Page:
You are playing the lead for the first time. How important has this film been for you?
The film is important to me because the story is so important, and not because I’m playing the lead role. Whatever excitement I had about that, I exhausted it while shooting and moved on.
I always told Nitin that if you find someone better than me for the role, please take him. In this movie, it was not important whom I played, but the film needed to get made. If I was offered some other role here, I would do it with as much love. What character I am playing never comes between which film I do or don’t do, because the film is more important than an individual character.
Also, with some directors like Nitin, the journey is more important, as it was with both Filmistaan and Jawaani Jaaneman. As for the lead role, if people first love the movie, then they love me, and then somehow if I get more work because of that, great.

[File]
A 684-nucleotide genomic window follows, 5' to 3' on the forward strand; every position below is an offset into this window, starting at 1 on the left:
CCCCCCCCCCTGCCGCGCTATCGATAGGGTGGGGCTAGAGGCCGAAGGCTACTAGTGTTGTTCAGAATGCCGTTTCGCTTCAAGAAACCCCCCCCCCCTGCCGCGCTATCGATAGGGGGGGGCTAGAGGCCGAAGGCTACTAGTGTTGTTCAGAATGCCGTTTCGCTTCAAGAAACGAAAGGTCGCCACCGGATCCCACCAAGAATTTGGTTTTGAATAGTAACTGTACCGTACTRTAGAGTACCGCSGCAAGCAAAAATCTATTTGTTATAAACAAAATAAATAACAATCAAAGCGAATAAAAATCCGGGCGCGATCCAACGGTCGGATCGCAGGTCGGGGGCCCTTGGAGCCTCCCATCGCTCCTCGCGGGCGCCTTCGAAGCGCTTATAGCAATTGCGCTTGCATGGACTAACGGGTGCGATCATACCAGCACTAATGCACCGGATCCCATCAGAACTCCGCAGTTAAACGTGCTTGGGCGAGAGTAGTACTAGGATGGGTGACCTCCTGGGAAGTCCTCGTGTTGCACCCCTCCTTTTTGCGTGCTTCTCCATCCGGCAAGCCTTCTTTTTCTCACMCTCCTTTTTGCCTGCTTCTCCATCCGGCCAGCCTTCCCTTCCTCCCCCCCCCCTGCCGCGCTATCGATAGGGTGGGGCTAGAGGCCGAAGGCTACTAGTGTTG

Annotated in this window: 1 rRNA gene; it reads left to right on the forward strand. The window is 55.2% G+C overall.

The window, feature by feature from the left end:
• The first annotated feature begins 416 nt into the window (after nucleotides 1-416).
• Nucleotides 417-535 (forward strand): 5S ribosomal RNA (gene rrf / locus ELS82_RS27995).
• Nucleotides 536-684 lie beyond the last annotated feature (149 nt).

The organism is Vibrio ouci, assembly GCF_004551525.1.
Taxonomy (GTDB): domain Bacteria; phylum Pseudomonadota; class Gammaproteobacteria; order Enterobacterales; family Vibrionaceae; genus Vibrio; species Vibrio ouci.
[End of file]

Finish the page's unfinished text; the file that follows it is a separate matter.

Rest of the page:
In cinema, technology comes between your performance and your audience. Your final performance is produced out of several takes. Can you delve into a character as deeply in a film as you can in a play?
I don’t perform for the camera, so it doesn’t matter how close or far it is. On a film set, I only care about whom my character is speaking with and where they are. If I can do justice to a scene, great, and those great scenes are the small pleasures of cinema that you won’t get again. In theatre, I can relive my performances as many times as we stage the play.
I always say that with films, you have to be like Gautam Buddha. Cut off the world and only see the bird’s eye. Because there’s so much noise around you, so many people, that if you don’t focus and lose yourself, it is hard to bring truth to your performance.
I will give an example of a moment of truth in cinema. In this movie, I say my line to Divya [Dutta] ji, and slowly leave the scene. The camera moves from me to her. And her reaction to me is so unexpected, so strange, that it’s not Divya ji anymore, but her character. I’m fortunate to witness something like that.